“The essence of the Tantric cults is that by performance of certain rites of Magick, one does not only escape disaster, but obtains positive benediction. The Tantric is not obsessed with the will-to die. … [H]e implicitly denies the proposition that existence is sorrow and he formulates the postulate … that means exist by which the universal sorrow … may be unmasked.” (Crowley, in: Grant 1991 : The Magical Revival)
So freedom for an orthodox Buddhist or a Gnostic was reached when they were freed in a state of bliss (Nirvana or Heaven), delivered “from the body of Death” (Saint Paul). For a Tantric (spiritual) freedom was already here, for those who were strong, determined and courageous enough to grasp it. It is reached by developing what the chaos magician Julian Wilde once called Vajra Awareness. My brother and me had lastly a conversation and we were talking about god(s), the world(s) and all that stuff and then I misheard what he said, when a car drove by. And what I heard was: “In the centre of the cosmos there is no throne, but the sound of thunder!” Kaos Keraunos Kybernetosthe: The Chaos Thunderbolt Steers All Things. To hear the thunder and the silence at once, to see with the all-pentrating eye of the true nature of the mind, it is necessary to reach vajra awareness:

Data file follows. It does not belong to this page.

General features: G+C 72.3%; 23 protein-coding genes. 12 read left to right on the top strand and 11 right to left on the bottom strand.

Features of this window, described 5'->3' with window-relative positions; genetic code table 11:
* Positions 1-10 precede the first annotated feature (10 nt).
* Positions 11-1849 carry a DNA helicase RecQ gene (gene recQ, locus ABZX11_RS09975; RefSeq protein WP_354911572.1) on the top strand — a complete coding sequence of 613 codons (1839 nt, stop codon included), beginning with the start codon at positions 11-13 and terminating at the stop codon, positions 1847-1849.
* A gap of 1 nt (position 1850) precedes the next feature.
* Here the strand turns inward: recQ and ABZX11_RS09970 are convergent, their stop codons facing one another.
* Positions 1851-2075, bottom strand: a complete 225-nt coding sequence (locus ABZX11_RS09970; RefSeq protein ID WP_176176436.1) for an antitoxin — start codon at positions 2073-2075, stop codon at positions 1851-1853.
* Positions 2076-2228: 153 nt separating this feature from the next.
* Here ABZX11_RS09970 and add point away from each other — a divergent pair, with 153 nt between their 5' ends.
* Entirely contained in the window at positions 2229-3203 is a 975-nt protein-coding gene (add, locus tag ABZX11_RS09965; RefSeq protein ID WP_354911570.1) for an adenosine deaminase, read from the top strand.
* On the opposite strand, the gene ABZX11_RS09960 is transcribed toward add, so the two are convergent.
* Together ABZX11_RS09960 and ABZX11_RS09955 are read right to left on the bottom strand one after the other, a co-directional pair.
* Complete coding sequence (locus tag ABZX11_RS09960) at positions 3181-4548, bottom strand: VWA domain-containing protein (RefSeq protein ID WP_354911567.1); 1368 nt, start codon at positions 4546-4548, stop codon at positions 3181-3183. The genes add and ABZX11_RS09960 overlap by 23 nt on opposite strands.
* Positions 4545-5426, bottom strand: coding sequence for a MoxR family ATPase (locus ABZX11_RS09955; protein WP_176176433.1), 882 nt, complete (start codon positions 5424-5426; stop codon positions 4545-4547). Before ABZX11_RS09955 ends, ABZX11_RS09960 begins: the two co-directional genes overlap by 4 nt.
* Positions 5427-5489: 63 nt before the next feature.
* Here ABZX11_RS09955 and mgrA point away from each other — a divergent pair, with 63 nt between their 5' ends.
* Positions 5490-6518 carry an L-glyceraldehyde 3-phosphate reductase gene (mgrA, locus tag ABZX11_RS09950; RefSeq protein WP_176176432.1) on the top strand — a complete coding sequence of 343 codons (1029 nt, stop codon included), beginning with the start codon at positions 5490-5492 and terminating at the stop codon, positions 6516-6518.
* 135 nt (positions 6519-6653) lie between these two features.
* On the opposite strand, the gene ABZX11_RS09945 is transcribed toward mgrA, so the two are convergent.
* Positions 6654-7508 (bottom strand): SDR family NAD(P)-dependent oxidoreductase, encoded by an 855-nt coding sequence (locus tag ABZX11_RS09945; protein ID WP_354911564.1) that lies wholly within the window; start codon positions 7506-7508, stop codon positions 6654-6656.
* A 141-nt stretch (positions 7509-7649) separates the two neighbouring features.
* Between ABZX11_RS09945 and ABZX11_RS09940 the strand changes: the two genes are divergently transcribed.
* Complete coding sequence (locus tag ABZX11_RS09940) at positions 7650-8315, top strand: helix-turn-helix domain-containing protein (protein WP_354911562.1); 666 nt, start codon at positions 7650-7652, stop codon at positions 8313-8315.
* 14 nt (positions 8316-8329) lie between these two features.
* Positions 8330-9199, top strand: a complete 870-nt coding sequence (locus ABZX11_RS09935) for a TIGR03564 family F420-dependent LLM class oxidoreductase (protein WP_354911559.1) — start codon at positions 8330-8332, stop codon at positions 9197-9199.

“The first necessary (and much misunderstood) stance is the need to remain ‘centred’, self-aware, to retain one’s ‘spirit’, … to seek an uninterrupted stream of consciousness/awareness whatever may happen, be it calamity, death or rebirth/becomings. It is a channelling process/tendency, an identification of the self as separate/disengaged from the rest of the universe.
The second is the need to transcend the human view-point, to realise the narrowness, arrogance and ultimate impotence of one’s present perception and to seek a re-alignment of one’s will/vision to that of the universe/void/chaos flow. It is a diffusing process, an identification with something larger than the human perspective (that can, unchecked or abused, lead to false bliss, a nirvanic torpor, a capitulation of drive/energy).